The stomach closes at the base of the polyp, where the epithelium produces an exoskeleton called the basal plate or calicle (L. small cup). The calicle is formed by a thickened calcareous ring (annular thickening) with six supporting radial ridges. These structures grow vertically and project into the base of the polyp. When a polyp is physically stressed, its tentacles contract into the calyx so that virtually no part is exposed above the skeletal platform. This protects the organism from predators and the elements.
The polyp grows by extension of vertical calices which occasionally septate to form a new, higher, basal plate. Over many generations this extension forms the large calcareous structures of corals and ultimately coral reefs.
Formation of the calcareous exoskeleton involves deposition of the mineral aragonite by the polyps from calcium and carbonate ions they acquire from seawater. The rate of deposition, while varying greatly across species and environmental conditions, can be as much as 10 g / m² of polyp / day (0.3 ounce / sq yd / day). This is light dependent, with night-time production 90% lower than that during the middle of the day.
Nematocysts are stinging cells at the tips of the calices that carry poison which they rapidly release in response to contact with another organism. The tentacles also bear a contractile band of epithelium called the pharynx. Jellyfish and sea anemones also carry nematocysts.
The polyps interconnect by a complex and well developed system of gastrovascular canals allowing significant sharing of nutrients and symbiotes. In soft corals these range in size from 50–500 micrometres (0.0020–0.020 in) in diameter and allow transport of both metabolites and cellular components.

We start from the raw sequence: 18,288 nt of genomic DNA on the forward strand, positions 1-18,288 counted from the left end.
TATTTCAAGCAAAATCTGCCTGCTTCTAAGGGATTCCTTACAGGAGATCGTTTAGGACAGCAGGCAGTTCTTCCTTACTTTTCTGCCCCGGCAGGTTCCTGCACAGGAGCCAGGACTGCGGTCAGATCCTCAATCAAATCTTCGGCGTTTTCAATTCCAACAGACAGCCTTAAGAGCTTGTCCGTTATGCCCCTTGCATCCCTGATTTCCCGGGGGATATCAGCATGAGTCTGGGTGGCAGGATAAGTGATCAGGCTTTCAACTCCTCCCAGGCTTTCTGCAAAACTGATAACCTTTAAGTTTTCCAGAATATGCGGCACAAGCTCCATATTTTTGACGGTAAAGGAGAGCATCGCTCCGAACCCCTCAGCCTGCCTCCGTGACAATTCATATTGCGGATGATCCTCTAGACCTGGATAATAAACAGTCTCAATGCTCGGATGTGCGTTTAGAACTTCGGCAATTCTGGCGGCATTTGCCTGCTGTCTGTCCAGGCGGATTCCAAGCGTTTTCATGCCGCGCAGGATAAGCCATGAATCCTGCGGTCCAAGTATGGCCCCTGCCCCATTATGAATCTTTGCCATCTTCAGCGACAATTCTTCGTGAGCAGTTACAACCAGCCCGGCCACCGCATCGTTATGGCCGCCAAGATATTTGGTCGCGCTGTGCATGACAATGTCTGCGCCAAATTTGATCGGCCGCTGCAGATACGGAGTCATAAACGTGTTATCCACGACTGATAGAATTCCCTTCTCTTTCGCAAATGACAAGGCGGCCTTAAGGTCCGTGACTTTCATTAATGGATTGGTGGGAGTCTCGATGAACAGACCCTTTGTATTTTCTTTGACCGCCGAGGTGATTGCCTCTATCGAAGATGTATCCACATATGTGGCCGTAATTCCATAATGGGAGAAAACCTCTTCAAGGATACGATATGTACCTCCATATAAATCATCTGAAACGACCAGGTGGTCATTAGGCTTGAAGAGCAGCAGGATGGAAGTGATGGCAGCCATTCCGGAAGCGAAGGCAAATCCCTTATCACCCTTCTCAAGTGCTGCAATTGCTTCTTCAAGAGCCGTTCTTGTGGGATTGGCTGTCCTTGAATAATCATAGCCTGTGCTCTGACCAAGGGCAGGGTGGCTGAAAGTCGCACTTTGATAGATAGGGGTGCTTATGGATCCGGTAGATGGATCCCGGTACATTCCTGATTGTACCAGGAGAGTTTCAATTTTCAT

Many corals as well as other cnidarian groups such as sea anemones (e.g. Aiptasia), form a symbiotic relationship with a class of algae, zooxanthellae, of the genus Symbiodinium. Aiptasia, while considered a pest among coral reef aquarium hobbyists, serves as a valuable model organism in the study of cnidarian-algal symbiosis. Typically a polyp harbors one species of algae. Via photosynthesis, these provide energy for the coral, and aid in calcification. The algae benefit from a safe environment, and consume the carbon dioxide and nitrogenous waste produced by the polyp. Due to the strain the algae can put on the polyp, stress on the coral often drives the coral to eject the algae. Mass ejections are known as coral bleaching, because the algae contribute to coral's brown coloration; other colors, however, are due to host coral pigments, such as GFPs (green fluorescent protein). Ejection increases the polyp's chances of surviving short-term stress—they can regain algae at a later time. If the stressful conditions persist, the polyp eventually dies.

Polyps feed on a variety of small organisms, from microscopic plankton to small fish. The polyp's tentacles immobilize or kill prey using their nematocysts. The tentacles then contract to bring the prey into the stomach. Once digested, the stomach reopens, allowing the elimination of waste products and the beginning of the next hunting cycle.
These poisons are usually too weak to harm humans. An exception is fire coral.